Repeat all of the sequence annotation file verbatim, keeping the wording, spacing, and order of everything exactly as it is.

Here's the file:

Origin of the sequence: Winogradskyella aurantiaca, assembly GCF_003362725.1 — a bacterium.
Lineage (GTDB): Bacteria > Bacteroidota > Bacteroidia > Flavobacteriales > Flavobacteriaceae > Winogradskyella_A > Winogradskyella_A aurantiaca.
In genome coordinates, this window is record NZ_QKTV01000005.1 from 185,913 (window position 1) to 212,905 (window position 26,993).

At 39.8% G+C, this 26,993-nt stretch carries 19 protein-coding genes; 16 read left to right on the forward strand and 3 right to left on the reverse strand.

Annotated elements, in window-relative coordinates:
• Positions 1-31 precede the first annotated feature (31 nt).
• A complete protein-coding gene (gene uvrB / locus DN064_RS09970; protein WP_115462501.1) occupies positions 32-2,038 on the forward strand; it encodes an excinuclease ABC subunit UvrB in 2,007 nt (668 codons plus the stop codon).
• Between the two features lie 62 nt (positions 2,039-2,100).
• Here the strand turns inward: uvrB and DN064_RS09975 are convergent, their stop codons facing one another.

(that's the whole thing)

Origin of the sequence: Winogradskyella aurantiaca, assembly GCF_003362725.1 — a bacterium.
Lineage (GTDB): Bacteria > Bacteroidota > Bacteroidia > Flavobacteriales > Flavobacteriaceae > Winogradskyella_A > Winogradskyella_A aurantiaca.
In genome coordinates, this window is record NZ_QKTV01000005.1 from 185,913 (window position 1) to 212,905 (window position 26,993).

At 39.8% G+C, this 26,993-nt stretch carries 19 protein-coding genes; 16 read left to right on the forward strand and 3 right to left on the reverse strand.

Annotated elements, in window-relative coordinates:
• Positions 1-31 precede the first annotated feature (31 nt).
• A complete protein-coding gene (gene uvrB / locus DN064_RS09970; protein WP_115462501.1) occupies positions 32-2,038 on the forward strand; it encodes an excinuclease ABC subunit UvrB in 2,007 nt (668 codons plus the stop codon).
• Between the two features lie 62 nt (positions 2,039-2,100).
• Here the strand turns inward: uvrB and DN064_RS09975 are convergent, their stop codons facing one another.